Mike Maglio argues in this paper that R1b does not have a deeper structure in the Near East than it does Western Europe. From his point of view, most of the Near Eastern/Middle Eastern R1b could be attributable to Turkopoles (or Turk-child, sons of the Crusaders).
First, I always appreciate someone who can upset the applecart of uncritical thinking. People are way too comfortable with the usual conventions. He does have some valid points, one being that R1b was apparently flung at the map with little perceivable evidence of its past.
I don't know enough about the more basal twigs of R1b's tree, so I can't really speak to his methodology. However, the conclusion is supported by a weak argument, I think, basically that an historical event saturated the region with DNA from Northwestern Europe.
I take issue with the logical tool known as the proverbial "black gladiator" being used to explain away minority haplogroups in any one region. A lot of people use this device and it drives me bananas.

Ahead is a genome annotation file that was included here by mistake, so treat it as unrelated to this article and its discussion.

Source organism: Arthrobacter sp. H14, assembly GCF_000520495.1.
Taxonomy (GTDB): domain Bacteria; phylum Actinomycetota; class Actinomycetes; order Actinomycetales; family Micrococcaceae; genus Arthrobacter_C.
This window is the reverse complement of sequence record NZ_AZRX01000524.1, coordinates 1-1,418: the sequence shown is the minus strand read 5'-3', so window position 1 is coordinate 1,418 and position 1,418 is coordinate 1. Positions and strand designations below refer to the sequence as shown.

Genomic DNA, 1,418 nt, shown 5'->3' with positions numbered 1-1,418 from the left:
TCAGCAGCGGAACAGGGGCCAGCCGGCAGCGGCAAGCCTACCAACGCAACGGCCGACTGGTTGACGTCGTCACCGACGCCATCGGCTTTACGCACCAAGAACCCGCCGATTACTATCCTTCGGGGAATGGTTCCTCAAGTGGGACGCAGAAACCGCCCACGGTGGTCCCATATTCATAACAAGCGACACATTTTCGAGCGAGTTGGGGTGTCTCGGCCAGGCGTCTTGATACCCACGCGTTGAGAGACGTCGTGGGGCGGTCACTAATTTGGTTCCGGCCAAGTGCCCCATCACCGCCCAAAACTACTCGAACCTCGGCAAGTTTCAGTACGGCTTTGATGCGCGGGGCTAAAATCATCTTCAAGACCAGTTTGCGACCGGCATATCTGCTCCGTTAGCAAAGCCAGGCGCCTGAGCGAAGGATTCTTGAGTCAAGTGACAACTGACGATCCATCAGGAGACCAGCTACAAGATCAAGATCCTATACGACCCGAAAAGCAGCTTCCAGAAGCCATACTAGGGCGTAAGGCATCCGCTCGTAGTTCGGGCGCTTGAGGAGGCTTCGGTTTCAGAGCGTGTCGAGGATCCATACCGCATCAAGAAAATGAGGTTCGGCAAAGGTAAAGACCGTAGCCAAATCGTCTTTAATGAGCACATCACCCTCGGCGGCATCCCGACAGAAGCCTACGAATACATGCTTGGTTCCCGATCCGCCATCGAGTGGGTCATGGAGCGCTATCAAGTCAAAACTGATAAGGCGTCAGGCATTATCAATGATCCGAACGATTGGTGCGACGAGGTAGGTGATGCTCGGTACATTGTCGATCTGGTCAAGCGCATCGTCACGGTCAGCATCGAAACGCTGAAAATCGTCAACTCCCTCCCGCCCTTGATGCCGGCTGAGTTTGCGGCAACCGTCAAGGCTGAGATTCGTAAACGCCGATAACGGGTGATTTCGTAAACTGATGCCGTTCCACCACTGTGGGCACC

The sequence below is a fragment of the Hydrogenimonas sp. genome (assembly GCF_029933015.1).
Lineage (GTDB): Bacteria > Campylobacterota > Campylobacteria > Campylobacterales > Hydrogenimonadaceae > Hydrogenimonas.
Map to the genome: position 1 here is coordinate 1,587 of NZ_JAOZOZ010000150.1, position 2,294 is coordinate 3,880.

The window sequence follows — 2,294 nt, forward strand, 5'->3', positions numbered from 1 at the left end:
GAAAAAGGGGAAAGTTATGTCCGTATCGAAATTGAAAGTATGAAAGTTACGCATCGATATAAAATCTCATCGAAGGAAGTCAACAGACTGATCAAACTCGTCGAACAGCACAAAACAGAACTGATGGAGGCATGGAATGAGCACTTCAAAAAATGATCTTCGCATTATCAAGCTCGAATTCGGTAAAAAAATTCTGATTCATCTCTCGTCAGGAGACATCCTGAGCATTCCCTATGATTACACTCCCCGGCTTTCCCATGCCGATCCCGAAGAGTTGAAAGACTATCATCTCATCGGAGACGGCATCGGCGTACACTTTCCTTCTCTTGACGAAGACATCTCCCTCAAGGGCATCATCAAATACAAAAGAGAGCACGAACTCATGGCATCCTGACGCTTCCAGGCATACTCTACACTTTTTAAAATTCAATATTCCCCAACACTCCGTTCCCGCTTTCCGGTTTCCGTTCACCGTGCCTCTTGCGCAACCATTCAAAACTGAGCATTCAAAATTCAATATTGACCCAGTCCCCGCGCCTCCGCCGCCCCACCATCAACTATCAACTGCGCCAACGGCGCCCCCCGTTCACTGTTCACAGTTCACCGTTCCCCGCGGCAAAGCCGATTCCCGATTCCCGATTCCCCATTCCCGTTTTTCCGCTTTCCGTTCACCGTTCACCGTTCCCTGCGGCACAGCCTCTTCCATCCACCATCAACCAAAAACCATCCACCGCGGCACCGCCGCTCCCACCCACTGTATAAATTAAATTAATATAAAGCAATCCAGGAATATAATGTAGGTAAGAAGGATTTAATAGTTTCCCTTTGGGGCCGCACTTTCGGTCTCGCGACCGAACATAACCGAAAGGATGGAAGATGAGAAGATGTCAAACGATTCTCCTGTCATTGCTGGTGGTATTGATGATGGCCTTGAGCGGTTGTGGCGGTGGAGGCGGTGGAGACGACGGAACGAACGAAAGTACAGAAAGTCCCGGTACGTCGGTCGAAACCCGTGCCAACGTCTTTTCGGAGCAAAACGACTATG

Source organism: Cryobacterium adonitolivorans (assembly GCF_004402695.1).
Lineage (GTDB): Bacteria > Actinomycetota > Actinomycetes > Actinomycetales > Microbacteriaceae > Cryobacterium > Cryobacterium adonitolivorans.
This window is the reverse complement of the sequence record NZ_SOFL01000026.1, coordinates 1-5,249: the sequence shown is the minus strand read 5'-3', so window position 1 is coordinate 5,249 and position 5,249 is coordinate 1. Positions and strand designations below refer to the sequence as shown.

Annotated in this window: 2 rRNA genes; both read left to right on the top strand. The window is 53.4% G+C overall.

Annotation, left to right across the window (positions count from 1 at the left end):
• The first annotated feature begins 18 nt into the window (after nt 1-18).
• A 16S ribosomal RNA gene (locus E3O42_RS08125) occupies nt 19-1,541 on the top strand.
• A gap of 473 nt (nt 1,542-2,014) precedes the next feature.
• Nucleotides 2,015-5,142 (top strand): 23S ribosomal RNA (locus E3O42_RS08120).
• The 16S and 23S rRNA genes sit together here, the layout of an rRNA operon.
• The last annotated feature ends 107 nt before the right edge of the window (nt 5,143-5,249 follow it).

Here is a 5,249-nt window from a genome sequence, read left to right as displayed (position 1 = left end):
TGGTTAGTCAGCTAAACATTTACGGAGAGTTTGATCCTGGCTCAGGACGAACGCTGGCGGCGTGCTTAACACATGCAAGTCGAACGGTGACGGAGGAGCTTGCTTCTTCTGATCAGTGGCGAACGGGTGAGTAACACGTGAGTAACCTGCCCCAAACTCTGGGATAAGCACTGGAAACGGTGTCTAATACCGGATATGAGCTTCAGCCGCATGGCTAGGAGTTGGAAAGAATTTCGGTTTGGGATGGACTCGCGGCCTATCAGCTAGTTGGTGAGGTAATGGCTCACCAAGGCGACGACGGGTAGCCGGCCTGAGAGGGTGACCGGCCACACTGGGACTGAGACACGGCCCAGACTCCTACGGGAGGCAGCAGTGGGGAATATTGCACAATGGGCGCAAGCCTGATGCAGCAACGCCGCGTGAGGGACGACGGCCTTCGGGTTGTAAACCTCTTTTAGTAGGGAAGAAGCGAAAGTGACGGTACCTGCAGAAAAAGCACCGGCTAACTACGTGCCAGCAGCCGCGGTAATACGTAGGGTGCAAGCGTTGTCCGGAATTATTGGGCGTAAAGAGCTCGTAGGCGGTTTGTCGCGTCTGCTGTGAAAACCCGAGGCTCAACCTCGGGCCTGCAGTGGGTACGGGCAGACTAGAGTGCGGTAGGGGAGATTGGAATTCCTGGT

There are several reasons to believe that the R1b we see in places like Lebanon, Syria and Iraq is indeed pre-historical or proto-historical. One is the percentages roughly square to the overall picture of R1a and R1b in the surrounding regions. Whether its Bedouins, Azerbaijanis, Iranian Assyrians or Kurds, both R1b and R1a are omnipresent in any population from Baluchistan to Sudan and this definitely isn't due to Crusading. [See here]
Second, the Crusade entourage to the Middle East was overwhelmingly from the incestuous French landed classes. As we saw from Richard III's recent DNA, the nobility wasn't uniformly R1b. It would appear possible or likely that the Plantagenet patriarch, Fulk V was G2a.
The French nobility could possibly be described as a combination of "Scandinavian" and "Pyrenne". I could be wrong, but I really don't see this type of paternal ancestry among the referenced populations. At the macro-level, compared to the surrounding populations, even less so.
Y-Chromosomal Haplogroup R1b Diversity in Near East is
Structured by Recent Historical Events, Michael R. Maglio, 2014 [Link]